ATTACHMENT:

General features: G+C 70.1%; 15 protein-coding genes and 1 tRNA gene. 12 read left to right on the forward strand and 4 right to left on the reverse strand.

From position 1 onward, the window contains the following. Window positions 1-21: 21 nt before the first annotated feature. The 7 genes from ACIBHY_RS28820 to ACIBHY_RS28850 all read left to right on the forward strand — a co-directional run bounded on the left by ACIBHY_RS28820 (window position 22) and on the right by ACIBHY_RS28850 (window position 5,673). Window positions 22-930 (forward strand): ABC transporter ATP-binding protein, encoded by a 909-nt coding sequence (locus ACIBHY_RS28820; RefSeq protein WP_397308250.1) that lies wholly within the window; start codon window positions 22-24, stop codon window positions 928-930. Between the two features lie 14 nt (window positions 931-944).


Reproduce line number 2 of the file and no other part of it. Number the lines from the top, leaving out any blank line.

From position 1 onward, the window contains the following. Window positions 1-21: 21 nt before the first annotated feature. The 7 genes from ACIBHY_RS28820 to ACIBHY_RS28850 all read left to right on the forward strand — a co-directional run bounded on the left by ACIBHY_RS28820 (window position 22) and on the right by ACIBHY_RS28850 (window position 5,673). Window positions 22-930 (forward strand): ABC transporter ATP-binding protein, encoded by a 909-nt coding sequence (locus ACIBHY_RS28820; RefSeq protein WP_397308250.1) that lies wholly within the window; start codon window positions 22-24, stop codon window positions 928-930. Between the two features lie 14 nt (window positions 931-944).